Another quick overview while I get over a cold. Expect to start seeing some reviews next week! Until then, my Emirates flight!
Emirates has just announced that they will be launching service to a rather unexpected destination... Fort Lauderale. When I heard this I was a bit surprised by it. Actually I first saw this on Emirates' Instagram account, but dismissed it because I didn't think that Emirates would actually fly to Fort Lauderdale.
Unlike most other Emirates US routes, Fort Lauderdale does not have the large local population that most major US cities can provide to Emirates. With a city population size of only 173,000 it would seem to be a confusing choice on the surface. Why provide service to such a small city with a population that would likely be unable to sustain a daily flight between Dubai and the US?
There is an answer to that question and it comes in the form of Emirates partnerships. Jet Blue uses Fort Lauderdale as a launching point for many Central American and Caribbean destinations as well as a connection point to other places in the US. Since the Fort Lauderdale airport is used as a heavy Jet Blue hub, this is likely the reason for Emirates initiating flights to this small city. Jet Blue is an Emirates partner and as such, can easily transfer passengers from around the US to an Emirates flight to continue on to the rest of the world connecting in Dubai.
Emirates will begin operating the flight in December with one of their 777-200LR aircraft. If you live in the Florida area and use Jet Blue, you now have a new connection point to the rest of the world. Oh, and their first class cabin is pretty awesome if you've got a spare 10 grand sitting around... or a pool of miles that need to get used.
Emirates Airlines, well known for their opulent decor and unwavering use of A380 aircraft. It is also the only Middle Eastern airline that analysts say may be turning a profit. Other Gulf carriers are government subsidized and mainly exist to drive traffic to the country; Qatar and Etihad are good examples. Well Emirates looks to be pushing to increase their profit margins.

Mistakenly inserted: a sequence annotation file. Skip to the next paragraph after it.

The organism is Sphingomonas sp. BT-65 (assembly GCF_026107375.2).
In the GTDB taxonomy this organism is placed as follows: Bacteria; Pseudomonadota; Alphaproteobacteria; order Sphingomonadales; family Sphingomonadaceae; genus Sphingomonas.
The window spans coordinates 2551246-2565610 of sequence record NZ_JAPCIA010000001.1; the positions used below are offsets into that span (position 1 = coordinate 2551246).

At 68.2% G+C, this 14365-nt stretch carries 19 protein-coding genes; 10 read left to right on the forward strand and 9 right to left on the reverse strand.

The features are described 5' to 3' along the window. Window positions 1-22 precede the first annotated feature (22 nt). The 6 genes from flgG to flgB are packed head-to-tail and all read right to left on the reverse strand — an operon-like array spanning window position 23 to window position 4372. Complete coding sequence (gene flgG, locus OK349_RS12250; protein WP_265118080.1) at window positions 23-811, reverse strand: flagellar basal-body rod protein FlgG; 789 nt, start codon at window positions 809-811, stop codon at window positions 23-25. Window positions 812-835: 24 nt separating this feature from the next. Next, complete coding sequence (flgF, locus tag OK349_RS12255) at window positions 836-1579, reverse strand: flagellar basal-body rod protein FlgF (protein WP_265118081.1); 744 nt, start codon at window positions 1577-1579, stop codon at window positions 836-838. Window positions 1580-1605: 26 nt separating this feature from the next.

Emirates will soon begin to charge for seat assignments. When I say soon, I mean October 3rd, so you have a week or so to get in before this charge is put into place. I've only ever experienced this type of service charge on Qantas when I flew to Australia at the end of 2014. At the time I had not yet jumped on the points and miles train, so my seat was coach, and I didn't want a crappy seat on a 15+ hr flight. While I resisted paying at first, I did come around to paying for my seats so I wasn't stuck in a middle seat regretting my life choices.
On Qantas, the charge was something on the order of $25 per segment... hence why I hesitated.
Emirates seems to be one upping Qantas in this arena. An adult seat will cost 50AED or roughly $14 for a short haul flight. Medium haul flights will be 100AED or roughly on par with Qantas at a little over $27. Those long haul flights will slam you though at 150AED or about $40. If you're in business or first class, don't worry at all, these fees will not apply to you.
Can you imagine paying over $1000 for a flight and then being told you still owe them another $40 per person to choose a seat?
I think this is a dangerous precedent to set. While this will certainly bring in additional revenue, these types of actions are what super low cost airlines do. The only reason it works so well for them is that the initial fare is so low in the first place. For a major airline like Emirates, this may start to push people toward other carriers and in particular low cost carriers.
The more services that are charged for, the more these airlines start to seem like low cost carriers, except that the fare price is not low cost. In those cases, the low cost carriers initial fare will begin to look preferable to the high cost of a carrier like Emirates.
Roughly a month ago, an Emirates flight landing in Dubai on it's return leg from India, crashed on the runway during a landing attempt. Everyone on board was able to evacuate before the plane was engulfed in flames, only one firefighter was killed during the incident. That crash was speculated to have a gear problem that caused the crash... it appears that may not have been completely true.
Let me preface this by saying that this initial report is by no means conclusive, and the full investigation with true cause will come out many months from now. With that said, we now have the intial report from the investigation, and some of the reports on the first day of the accident look to overly favor the pilot. Historically aircraft accidents in majority of cases are caused by pilot error and the intial reports on Emirates flight 521 looks to have been caused by an error in the pilots actions.